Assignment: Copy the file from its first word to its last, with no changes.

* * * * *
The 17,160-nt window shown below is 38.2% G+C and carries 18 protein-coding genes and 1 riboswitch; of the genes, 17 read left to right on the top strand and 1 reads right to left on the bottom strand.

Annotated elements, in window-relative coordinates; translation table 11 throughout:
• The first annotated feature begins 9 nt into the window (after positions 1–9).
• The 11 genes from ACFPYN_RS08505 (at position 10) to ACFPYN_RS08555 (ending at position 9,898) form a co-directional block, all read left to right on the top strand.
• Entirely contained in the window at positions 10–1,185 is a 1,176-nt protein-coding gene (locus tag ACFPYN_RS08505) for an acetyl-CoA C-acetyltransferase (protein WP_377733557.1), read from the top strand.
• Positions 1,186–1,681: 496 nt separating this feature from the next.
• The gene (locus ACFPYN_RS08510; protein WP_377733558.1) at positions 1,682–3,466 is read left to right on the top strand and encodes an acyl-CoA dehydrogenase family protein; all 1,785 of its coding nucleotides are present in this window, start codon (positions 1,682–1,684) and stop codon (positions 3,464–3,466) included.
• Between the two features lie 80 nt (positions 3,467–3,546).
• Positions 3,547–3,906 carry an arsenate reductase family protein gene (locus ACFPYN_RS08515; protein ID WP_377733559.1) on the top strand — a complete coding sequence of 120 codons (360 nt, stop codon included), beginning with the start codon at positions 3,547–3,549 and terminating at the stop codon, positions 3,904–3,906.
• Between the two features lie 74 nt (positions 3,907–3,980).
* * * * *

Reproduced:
The 17,160-nt window shown below is 38.2% G+C and carries 18 protein-coding genes and 1 riboswitch; of the genes, 17 read left to right on the top strand and 1 reads right to left on the bottom strand.

Annotated elements, in window-relative coordinates; translation table 11 throughout:
• The first annotated feature begins 9 nt into the window (after positions 1–9).
• The 11 genes from ACFPYN_RS08505 (at position 10) to ACFPYN_RS08555 (ending at position 9,898) form a co-directional block, all read left to right on the top strand.
• Entirely contained in the window at positions 10–1,185 is a 1,176-nt protein-coding gene (locus tag ACFPYN_RS08505) for an acetyl-CoA C-acetyltransferase (protein WP_377733557.1), read from the top strand.
• Positions 1,186–1,681: 496 nt separating this feature from the next.
• The gene (locus ACFPYN_RS08510; protein WP_377733558.1) at positions 1,682–3,466 is read left to right on the top strand and encodes an acyl-CoA dehydrogenase family protein; all 1,785 of its coding nucleotides are present in this window, start codon (positions 1,682–1,684) and stop codon (positions 3,464–3,466) included.
• Between the two features lie 80 nt (positions 3,467–3,546).
• Positions 3,547–3,906 carry an arsenate reductase family protein gene (locus ACFPYN_RS08515; protein ID WP_377733559.1) on the top strand — a complete coding sequence of 120 codons (360 nt, stop codon included), beginning with the start codon at positions 3,547–3,549 and terminating at the stop codon, positions 3,904–3,906.
• Between the two features lie 74 nt (positions 3,907–3,980).